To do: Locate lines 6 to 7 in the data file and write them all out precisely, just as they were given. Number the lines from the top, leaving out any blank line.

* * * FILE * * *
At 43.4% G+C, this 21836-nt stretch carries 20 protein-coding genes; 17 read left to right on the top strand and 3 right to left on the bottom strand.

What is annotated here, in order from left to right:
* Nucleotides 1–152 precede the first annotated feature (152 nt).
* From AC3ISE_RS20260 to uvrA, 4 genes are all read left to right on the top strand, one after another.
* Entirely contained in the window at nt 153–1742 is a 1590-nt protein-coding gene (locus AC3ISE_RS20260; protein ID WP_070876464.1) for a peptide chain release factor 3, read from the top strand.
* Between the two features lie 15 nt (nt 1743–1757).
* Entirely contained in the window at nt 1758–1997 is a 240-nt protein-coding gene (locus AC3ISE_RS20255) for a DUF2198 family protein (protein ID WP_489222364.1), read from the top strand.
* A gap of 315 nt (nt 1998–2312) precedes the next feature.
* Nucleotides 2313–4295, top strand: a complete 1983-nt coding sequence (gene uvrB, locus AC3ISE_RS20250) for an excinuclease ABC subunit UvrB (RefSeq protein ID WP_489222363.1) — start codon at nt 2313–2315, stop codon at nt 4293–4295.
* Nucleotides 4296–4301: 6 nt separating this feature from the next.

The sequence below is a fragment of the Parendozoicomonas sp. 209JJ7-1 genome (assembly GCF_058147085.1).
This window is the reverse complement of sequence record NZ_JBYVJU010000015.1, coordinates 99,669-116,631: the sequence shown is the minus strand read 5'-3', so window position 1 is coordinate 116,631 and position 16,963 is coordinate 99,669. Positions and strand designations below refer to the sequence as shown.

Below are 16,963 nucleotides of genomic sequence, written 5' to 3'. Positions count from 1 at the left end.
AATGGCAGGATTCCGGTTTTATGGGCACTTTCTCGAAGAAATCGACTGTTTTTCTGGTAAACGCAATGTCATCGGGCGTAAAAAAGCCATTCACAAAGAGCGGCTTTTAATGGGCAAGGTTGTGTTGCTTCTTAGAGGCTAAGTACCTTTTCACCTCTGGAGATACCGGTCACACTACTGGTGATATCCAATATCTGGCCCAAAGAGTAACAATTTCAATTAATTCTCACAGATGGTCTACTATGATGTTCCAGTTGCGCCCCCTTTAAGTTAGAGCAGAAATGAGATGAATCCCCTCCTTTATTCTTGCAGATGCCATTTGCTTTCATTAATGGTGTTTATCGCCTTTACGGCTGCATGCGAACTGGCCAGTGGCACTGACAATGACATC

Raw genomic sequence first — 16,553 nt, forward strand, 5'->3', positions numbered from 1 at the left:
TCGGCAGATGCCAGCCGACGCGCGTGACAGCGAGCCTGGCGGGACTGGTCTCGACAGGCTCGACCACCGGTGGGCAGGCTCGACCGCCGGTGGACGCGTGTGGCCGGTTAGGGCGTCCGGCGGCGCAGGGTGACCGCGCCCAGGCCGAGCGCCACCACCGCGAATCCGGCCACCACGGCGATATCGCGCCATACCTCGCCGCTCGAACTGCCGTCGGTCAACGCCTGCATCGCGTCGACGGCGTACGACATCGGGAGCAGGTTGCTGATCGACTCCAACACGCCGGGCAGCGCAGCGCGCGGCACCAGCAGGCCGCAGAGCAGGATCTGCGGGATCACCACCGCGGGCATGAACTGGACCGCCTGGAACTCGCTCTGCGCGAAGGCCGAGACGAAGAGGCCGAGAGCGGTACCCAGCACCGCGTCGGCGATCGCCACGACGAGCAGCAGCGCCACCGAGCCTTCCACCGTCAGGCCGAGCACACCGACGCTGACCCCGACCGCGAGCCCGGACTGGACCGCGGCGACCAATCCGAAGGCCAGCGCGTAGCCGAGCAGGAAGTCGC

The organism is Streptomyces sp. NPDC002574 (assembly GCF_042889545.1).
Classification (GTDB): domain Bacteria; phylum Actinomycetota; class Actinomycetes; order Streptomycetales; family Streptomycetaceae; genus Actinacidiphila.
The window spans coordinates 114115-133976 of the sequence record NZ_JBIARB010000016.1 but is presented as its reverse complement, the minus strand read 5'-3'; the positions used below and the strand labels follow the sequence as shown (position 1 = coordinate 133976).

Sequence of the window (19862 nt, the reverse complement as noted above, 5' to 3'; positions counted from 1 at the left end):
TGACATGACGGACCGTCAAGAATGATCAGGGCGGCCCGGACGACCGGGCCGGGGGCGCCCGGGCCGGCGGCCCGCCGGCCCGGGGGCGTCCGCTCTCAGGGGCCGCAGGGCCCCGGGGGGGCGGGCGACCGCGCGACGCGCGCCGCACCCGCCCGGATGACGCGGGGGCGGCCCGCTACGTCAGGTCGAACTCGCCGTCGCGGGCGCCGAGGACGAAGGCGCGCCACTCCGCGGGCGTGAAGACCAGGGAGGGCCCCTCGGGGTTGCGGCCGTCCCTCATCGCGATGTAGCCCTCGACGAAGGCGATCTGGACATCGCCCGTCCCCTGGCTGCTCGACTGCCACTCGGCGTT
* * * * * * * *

* Between the two features lie 15 nt (nt 1743–1757).
* Entirely contained in the window at nt 1758–1997 is a 240-nt protein-coding gene (locus AC3ISE_RS20255) for a DUF2198 family protein (protein ID WP_489222364.1), read from the top strand.